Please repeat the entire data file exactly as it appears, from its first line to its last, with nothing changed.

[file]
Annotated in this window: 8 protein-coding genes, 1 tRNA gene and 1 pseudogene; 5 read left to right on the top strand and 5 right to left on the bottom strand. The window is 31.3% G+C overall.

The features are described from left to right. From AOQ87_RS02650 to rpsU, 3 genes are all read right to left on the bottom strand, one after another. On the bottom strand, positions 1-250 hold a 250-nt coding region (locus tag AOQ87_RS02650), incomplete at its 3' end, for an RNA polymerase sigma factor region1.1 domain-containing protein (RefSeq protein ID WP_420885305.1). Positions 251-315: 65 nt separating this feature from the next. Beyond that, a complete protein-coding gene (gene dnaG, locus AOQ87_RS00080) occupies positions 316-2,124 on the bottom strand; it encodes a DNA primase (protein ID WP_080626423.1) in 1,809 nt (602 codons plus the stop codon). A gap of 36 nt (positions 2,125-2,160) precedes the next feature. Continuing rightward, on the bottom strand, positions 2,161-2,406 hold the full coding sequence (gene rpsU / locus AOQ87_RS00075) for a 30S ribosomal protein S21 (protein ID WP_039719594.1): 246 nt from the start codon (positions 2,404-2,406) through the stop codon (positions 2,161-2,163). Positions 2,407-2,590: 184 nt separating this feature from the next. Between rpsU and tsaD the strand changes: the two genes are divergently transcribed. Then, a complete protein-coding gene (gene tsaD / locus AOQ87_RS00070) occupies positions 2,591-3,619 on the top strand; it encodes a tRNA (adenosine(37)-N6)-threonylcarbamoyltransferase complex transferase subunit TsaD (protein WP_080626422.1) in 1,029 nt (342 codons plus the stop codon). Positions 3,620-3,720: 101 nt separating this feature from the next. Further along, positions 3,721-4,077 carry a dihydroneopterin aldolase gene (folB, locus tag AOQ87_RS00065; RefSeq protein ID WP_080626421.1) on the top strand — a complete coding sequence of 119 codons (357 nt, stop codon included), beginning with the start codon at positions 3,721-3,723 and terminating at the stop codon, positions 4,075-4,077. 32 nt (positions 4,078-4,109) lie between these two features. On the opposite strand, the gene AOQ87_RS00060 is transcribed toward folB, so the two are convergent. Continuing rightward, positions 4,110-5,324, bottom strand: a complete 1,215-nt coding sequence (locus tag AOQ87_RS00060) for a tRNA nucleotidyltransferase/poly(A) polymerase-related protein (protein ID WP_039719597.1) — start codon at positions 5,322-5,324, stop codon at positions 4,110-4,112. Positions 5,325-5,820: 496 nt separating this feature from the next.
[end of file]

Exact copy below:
Annotated in this window: 8 protein-coding genes, 1 tRNA gene and 1 pseudogene; 5 read left to right on the top strand and 5 right to left on the bottom strand. The window is 31.3% G+C overall.

The features are described from left to right. From AOQ87_RS02650 to rpsU, 3 genes are all read right to left on the bottom strand, one after another. On the bottom strand, positions 1-250 hold a 250-nt coding region (locus tag AOQ87_RS02650), incomplete at its 3' end, for an RNA polymerase sigma factor region1.1 domain-containing protein (RefSeq protein ID WP_420885305.1). Positions 251-315: 65 nt separating this feature from the next. Beyond that, a complete protein-coding gene (gene dnaG, locus AOQ87_RS00080) occupies positions 316-2,124 on the bottom strand; it encodes a DNA primase (protein ID WP_080626423.1) in 1,809 nt (602 codons plus the stop codon). A gap of 36 nt (positions 2,125-2,160) precedes the next feature. Continuing rightward, on the bottom strand, positions 2,161-2,406 hold the full coding sequence (gene rpsU / locus AOQ87_RS00075) for a 30S ribosomal protein S21 (protein ID WP_039719594.1): 246 nt from the start codon (positions 2,404-2,406) through the stop codon (positions 2,161-2,163). Positions 2,407-2,590: 184 nt separating this feature from the next. Between rpsU and tsaD the strand changes: the two genes are divergently transcribed. Then, a complete protein-coding gene (gene tsaD / locus AOQ87_RS00070) occupies positions 2,591-3,619 on the top strand; it encodes a tRNA (adenosine(37)-N6)-threonylcarbamoyltransferase complex transferase subunit TsaD (protein WP_080626422.1) in 1,029 nt (342 codons plus the stop codon). Positions 3,620-3,720: 101 nt separating this feature from the next. Further along, positions 3,721-4,077 carry a dihydroneopterin aldolase gene (folB, locus tag AOQ87_RS00065; RefSeq protein ID WP_080626421.1) on the top strand — a complete coding sequence of 119 codons (357 nt, stop codon included), beginning with the start codon at positions 3,721-3,723 and terminating at the stop codon, positions 4,075-4,077. 32 nt (positions 4,078-4,109) lie between these two features. On the opposite strand, the gene AOQ87_RS00060 is transcribed toward folB, so the two are convergent. Continuing rightward, positions 4,110-5,324, bottom strand: a complete 1,215-nt coding sequence (locus tag AOQ87_RS00060) for a tRNA nucleotidyltransferase/poly(A) polymerase-related protein (protein ID WP_039719597.1) — start codon at positions 5,322-5,324, stop codon at positions 4,110-4,112. Positions 5,325-5,820: 496 nt separating this feature from the next.